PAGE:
Colleagues celebrating the holidays It’s that time of year again: time for crowded shopping malls, doorways adorned with mistletoe– and planning the annual company holiday party. While party planning might seem like a fun task and break from the monotony of everyday office activities, it can actually be a stressful experience for human resources staff. After all, employers have responsibilities– and potential liabilities– when it comes to hosting an office holiday party. How can you make sure your company’s festive gathering isn’t spoiled by an unfortunate or illegal incident? Consider these party planning tips:

Limit alcohol consumption. Many holiday party blunders begin with excessive alcohol consumption. Not only do you have to worry about the actions of your employees whose inhibitions are wildly lowered while at the office party, but you are also responsible for the actions of your intoxicated employees after they leave the party. You can avoid such liability by issuing “drink tickets”– and ensuring that each employee gets no more than two of these tickets. For additional safety precautions, you can arrange to have the bar close at least an hour before the party is over.

Offer festive non-alcoholic beverages. Not everyone drinks alcohol or will feel comfortable consuming it during a work party. Thankfully, there are plenty of creative and delicious non-alcoholic holiday beverages that anyone can enjoy without worrying about drinking too much and finding a safe ride home. Avoid the risks of alcohol consumption at your party by getting rid of it completely and offering a fun alternative.

Be inclusive. Consider the cultural diversity of your staff when planning a holiday party. The purpose of an office holiday party is typically to foster a sense of togetherness and give your employees a morale boost. Thus, you should either make sure all religious symbolism is equally represented at your party, or alternatively, steer the focus of the holiday party away from religion altogether.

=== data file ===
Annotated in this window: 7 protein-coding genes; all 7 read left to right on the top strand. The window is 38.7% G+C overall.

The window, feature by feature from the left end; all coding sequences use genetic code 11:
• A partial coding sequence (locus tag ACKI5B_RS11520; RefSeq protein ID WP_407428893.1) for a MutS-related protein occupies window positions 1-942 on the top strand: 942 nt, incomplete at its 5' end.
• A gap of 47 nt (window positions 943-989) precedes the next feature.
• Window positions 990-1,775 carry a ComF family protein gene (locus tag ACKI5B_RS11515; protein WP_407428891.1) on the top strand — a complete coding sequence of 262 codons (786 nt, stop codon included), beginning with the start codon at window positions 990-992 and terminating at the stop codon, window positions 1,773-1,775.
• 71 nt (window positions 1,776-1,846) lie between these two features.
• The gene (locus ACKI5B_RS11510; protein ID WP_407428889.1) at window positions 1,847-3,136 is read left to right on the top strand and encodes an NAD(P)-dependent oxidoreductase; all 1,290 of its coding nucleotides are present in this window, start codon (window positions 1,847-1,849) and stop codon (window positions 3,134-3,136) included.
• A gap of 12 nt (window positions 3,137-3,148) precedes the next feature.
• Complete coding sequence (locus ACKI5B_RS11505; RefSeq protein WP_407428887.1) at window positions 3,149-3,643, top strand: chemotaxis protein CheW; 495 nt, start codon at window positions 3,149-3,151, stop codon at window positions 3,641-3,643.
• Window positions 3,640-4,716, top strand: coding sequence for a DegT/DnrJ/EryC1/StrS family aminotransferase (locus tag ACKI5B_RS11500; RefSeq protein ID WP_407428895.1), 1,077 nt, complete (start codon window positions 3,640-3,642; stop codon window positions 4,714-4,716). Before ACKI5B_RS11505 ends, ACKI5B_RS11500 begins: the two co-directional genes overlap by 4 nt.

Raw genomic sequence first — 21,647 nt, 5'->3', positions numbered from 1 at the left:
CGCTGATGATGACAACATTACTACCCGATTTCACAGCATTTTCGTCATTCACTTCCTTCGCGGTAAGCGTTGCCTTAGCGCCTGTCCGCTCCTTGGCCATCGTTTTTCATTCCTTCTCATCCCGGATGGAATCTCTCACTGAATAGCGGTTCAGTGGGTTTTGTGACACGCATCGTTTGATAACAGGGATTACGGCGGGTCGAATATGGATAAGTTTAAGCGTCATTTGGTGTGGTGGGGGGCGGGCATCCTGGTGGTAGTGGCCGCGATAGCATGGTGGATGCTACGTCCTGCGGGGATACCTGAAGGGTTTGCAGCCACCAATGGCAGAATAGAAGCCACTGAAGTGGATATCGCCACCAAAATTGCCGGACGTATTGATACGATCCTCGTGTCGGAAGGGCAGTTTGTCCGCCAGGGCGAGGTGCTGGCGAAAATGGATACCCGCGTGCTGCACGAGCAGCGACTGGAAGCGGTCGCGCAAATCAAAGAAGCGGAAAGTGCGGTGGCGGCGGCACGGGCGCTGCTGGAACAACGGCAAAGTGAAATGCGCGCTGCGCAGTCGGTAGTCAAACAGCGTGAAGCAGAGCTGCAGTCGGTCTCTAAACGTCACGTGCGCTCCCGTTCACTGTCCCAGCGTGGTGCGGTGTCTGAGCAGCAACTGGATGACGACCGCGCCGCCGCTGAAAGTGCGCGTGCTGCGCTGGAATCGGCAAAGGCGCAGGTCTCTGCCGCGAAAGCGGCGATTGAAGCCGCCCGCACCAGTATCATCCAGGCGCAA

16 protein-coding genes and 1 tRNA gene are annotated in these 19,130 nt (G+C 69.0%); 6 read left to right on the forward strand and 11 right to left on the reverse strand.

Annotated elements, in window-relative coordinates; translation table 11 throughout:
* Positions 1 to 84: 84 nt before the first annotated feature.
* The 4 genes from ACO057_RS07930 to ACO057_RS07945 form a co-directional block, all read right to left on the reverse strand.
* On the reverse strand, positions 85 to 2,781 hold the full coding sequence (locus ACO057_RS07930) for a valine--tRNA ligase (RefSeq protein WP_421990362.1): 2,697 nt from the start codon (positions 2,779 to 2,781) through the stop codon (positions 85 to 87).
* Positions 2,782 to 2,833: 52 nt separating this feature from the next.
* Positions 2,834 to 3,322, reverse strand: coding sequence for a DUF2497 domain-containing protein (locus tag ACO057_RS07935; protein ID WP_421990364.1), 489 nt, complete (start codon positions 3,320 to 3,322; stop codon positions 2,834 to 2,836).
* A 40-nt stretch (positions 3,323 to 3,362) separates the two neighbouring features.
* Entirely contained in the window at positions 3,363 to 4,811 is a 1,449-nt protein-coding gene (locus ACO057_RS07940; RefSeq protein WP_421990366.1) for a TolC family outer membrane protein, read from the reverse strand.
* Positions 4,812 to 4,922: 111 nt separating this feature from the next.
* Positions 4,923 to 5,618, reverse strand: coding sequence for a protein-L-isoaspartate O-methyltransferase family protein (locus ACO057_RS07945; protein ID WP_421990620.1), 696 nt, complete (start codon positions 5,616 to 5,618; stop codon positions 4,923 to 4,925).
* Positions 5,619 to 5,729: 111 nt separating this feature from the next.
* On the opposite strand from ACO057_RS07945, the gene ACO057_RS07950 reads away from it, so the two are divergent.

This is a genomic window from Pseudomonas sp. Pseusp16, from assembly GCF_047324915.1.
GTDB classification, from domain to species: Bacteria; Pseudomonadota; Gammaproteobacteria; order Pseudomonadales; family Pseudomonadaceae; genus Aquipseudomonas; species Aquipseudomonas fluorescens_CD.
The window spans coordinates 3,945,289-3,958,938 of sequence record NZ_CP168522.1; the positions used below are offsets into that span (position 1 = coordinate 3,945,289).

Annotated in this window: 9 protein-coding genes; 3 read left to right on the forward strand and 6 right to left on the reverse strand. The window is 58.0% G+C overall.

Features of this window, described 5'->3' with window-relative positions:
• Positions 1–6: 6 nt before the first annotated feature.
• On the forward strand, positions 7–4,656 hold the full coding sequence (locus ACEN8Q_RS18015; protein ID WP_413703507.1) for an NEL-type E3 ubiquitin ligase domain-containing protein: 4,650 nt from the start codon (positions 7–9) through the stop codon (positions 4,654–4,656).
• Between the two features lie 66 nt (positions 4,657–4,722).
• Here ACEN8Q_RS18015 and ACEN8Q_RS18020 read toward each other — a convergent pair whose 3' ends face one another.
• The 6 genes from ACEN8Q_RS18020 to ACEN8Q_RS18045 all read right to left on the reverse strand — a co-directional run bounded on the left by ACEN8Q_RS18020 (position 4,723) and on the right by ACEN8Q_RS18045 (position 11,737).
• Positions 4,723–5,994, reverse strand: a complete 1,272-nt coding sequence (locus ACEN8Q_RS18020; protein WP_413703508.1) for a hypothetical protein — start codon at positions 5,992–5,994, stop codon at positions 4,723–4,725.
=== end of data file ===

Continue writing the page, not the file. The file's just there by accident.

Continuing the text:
Be wary of making attendance mandatory. Most employees will want to come to the company holiday party because, well, it’s a party! However, requiring that your employees attend can put your company in a sticky situation. If you make attendance mandatory, you’ll likely have to pay them to be there, in accordance with most wage and hour laws. For your non-exempt employees, this might mean overtime pay to party.

You might even want to consider hosting the holiday party during office hours, to break up the monotony of the day and save the costs of hosting it at an alternative venue. The office is probably already decorated and most employees are in attendance.

Put away the mistletoe. Sure, it might seem like a harmless decorative item, but it’s not worth the potential uncomfortable situations it might cause. You want to avoid having Bob from the accounting department decide that the mistletoe is the perfect excuse for stealing a kiss from Cathy in sales. In short, don’t set the stage for a potential harassment issue.

There are many ways to make your office holiday party both memorable and HR approved.

For more information on planning a holiday office party in accordance with HR policies, please reach out to Genesis HR Solutions at or 800-367-8367.

Genesis HR Solutions is the premier PEO provider for Massachusetts based businesses.